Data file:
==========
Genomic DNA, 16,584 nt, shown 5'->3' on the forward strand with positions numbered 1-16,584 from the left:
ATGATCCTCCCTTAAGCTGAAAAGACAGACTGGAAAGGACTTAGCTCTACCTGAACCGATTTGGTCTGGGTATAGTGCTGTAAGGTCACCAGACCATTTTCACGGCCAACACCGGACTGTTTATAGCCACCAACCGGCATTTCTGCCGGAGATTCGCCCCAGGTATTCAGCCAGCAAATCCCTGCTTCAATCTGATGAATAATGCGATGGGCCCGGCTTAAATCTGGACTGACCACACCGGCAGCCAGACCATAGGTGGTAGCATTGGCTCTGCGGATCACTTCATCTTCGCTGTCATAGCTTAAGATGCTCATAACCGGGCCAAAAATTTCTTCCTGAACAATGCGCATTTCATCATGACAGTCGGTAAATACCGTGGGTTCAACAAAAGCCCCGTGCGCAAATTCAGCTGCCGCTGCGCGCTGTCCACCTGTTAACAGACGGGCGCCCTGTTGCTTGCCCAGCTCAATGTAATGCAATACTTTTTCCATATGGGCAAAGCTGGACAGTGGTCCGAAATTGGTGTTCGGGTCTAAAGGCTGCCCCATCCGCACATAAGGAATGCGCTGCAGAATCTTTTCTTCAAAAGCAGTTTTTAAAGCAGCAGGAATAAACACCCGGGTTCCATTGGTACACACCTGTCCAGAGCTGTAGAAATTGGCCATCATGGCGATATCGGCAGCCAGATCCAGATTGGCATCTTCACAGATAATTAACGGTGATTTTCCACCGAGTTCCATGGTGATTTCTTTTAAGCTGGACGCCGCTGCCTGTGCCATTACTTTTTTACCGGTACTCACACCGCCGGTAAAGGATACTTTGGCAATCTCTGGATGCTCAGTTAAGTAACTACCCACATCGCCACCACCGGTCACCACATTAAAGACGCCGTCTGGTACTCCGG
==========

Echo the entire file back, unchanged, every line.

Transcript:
Genomic DNA, 16,584 nt, shown 5'->3' on the forward strand with positions numbered 1-16,584 from the left:
ATGATCCTCCCTTAAGCTGAAAAGACAGACTGGAAAGGACTTAGCTCTACCTGAACCGATTTGGTCTGGGTATAGTGCTGTAAGGTCACCAGACCATTTTCACGGCCAACACCGGACTGTTTATAGCCACCAACCGGCATTTCTGCCGGAGATTCGCCCCAGGTATTCAGCCAGCAAATCCCTGCTTCAATCTGATGAATAATGCGATGGGCCCGGCTTAAATCTGGACTGACCACACCGGCAGCCAGACCATAGGTGGTAGCATTGGCTCTGCGGATCACTTCATCTTCGCTGTCATAGCTTAAGATGCTCATAACCGGGCCAAAAATTTCTTCCTGAACAATGCGCATTTCATCATGACAGTCGGTAAATACCGTGGGTTCAACAAAAGCCCCGTGCGCAAATTCAGCTGCCGCTGCGCGCTGTCCACCTGTTAACAGACGGGCGCCCTGTTGCTTGCCCAGCTCAATGTAATGCAATACTTTTTCCATATGGGCAAAGCTGGACAGTGGTCCGAAATTGGTGTTCGGGTCTAAAGGCTGCCCCATCCGCACATAAGGAATGCGCTGCAGAATCTTTTCTTCAAAAGCAGTTTTTAAAGCAGCAGGAATAAACACCCGGGTTCCATTGGTACACACCTGTCCAGAGCTGTAGAAATTGGCCATCATGGCGATATCGGCAGCCAGATCCAGATTGGCATCTTCACAGATAATTAACGGTGATTTTCCACCGAGTTCCATGGTGATTTCTTTTAAGCTGGACGCCGCTGCCTGTGCCATTACTTTTTTACCGGTACTCACACCGCCGGTAAAGGATACTTTGGCAATCTCTGGATGCTCAGTTAAGTAACTACCCACATCGCCACCACCGGTCACCACATTAAAGACGCCGTCTGGTACTCCGG